Walking back on Piccadilly
As if to re-enforce my mission, a poster outside the Japan Embassy advertised an Exhibition entitled "100 Years On: Japan-British Exhibition of 1910".
I walked in a few minutes before closing time through high security to find a room full of photographs, posters and text commemorating the centennial of the 1910 exhibit which was held at the White City exhibition grounds in Shepherd's Bush.
One poster showed British ladies in ruffled skirts and gentlemen in suits entering through Japanese-style pavilions with kanji written on welcoming flags in front of orange-painted shrine-like structures. The visually intriguing graphics of the period brought to life the coming together of cultures at that point in history.
How happy I was to see Mt. Fuji! The snow-capped mountain appeared in another stunning poster, which depicts the peaceful and ephemeral qualities of a romantic Japanese scene, by John Henry Lloyd.
You can visit several Japanese gardens in London today, including the garden in Hammersmith Park which was originally constructed for the 1910 exhibition, and has been referred to as one of the best-kept secrets in London.*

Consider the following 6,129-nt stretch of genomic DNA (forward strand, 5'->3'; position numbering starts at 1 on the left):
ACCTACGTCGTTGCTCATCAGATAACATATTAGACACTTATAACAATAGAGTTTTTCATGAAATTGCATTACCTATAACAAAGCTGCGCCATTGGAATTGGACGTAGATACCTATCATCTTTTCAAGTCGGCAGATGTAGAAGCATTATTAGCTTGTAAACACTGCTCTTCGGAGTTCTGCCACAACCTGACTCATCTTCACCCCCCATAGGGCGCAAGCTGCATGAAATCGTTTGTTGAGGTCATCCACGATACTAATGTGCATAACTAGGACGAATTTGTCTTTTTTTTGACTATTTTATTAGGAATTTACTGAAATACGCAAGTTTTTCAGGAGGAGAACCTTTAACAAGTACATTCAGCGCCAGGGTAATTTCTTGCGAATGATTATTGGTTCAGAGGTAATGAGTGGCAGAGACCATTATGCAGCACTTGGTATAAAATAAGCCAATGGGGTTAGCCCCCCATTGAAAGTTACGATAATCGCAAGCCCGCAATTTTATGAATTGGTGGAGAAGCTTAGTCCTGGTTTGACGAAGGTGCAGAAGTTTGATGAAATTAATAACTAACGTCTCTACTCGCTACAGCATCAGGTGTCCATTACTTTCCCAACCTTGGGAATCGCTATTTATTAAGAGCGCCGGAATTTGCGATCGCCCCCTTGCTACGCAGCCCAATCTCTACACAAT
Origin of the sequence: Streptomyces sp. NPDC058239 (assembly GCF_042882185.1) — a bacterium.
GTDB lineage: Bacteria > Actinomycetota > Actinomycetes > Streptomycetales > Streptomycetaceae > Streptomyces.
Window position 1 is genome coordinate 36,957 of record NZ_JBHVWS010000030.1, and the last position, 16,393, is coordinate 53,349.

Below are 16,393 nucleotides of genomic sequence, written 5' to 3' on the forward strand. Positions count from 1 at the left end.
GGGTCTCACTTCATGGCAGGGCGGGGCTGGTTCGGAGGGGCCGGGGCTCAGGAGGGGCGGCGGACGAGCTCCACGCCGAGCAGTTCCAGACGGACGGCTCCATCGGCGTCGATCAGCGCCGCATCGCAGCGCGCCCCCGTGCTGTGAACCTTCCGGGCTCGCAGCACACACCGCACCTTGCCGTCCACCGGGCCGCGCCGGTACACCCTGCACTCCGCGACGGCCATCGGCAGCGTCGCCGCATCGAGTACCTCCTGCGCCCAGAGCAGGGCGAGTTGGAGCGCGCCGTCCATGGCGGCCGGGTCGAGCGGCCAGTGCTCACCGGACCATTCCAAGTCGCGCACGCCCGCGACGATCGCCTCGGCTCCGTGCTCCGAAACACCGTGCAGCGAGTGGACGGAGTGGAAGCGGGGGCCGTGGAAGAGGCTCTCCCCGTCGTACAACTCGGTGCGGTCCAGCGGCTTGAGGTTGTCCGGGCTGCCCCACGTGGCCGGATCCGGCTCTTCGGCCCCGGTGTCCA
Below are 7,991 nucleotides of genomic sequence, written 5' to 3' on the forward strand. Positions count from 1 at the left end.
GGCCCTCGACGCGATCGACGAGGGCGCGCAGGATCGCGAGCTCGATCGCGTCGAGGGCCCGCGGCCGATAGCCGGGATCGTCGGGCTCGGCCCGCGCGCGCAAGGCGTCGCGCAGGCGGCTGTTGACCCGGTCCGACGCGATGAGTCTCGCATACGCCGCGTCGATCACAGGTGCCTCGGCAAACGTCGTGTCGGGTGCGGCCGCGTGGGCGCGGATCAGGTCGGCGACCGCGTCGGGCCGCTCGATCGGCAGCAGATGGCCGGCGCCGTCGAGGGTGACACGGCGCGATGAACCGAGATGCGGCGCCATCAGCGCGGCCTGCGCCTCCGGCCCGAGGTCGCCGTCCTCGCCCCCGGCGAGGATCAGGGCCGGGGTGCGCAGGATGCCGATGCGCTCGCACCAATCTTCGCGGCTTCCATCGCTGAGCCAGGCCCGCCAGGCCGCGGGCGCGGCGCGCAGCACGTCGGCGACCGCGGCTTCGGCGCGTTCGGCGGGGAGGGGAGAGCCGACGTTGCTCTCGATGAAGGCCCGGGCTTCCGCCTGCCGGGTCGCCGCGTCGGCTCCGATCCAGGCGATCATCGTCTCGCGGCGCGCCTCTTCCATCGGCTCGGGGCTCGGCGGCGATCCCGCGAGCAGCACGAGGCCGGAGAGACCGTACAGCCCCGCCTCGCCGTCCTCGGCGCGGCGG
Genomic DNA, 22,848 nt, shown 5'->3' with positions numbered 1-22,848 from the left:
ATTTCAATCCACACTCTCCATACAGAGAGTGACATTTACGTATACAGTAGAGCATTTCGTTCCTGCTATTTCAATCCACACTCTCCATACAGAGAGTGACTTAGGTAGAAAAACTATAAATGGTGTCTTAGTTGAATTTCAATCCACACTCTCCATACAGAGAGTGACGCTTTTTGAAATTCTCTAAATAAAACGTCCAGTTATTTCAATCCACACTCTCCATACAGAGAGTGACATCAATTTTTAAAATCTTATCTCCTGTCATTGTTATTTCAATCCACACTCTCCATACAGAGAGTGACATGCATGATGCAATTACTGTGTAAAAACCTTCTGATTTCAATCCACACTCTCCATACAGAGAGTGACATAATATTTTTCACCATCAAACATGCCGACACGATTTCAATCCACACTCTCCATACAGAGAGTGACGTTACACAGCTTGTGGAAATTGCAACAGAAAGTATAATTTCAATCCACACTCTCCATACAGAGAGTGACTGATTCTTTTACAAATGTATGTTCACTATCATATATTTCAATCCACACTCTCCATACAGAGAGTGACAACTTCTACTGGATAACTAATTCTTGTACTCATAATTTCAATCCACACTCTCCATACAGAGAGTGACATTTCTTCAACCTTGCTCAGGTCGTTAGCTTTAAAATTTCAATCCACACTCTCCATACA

When the closing of the galleries was announced, I picked up a few brochures for Japan-related events such as a piano concert by Kotaro Fukuma, and a pamphlet for the Japan Foundation on Russell Square, exited through the high security partitions and walked back into the night.
A winter wonderland was set up in Hyde Park for Christmas. The giant Ferris wheel and neon reminded me of Japan; and of how travel gives us a chance to connect to ourselves in a different orientation on the globe. I sat down to listen to an outdoor musician singing "The Games People Play", as I savored the smell of hot chocolate from a nearby stall.
The Full Moon
Looking out from a low table at Sushi54 at a sign that read "The Half Moon" on a full moon night, I reflected that Japan and the moon go together.
One place I wanted to visit on this trip but didn't get to was the Fan Museum in Greenwich. If you are a fan of either Britain or Japan please check it out and let me know if you get any insights about Japan, London and their parallels or contrasts through the fans on display. Meanwhile, I leave off my diary on the theme of Japan in London with a photo not taken:
A fashionable young Japanese woman in fur-topped boots and a knit mini skirt, holding a MU-JI shopping bag on the Putney Bridge. She looks out over the Thames at real winter snow.
Now back in Japan, almost the New Year.
*note: MUJI is a popular brand from Japan, which translates as "no brand" or a "brand less brand"
Image Credit & Links
Image Credit: John Henry Lloyd Poster
Japan-British Exhibition at the Japan Embassy through Feb.11, 2011
Book Hotel Accommodation in London UK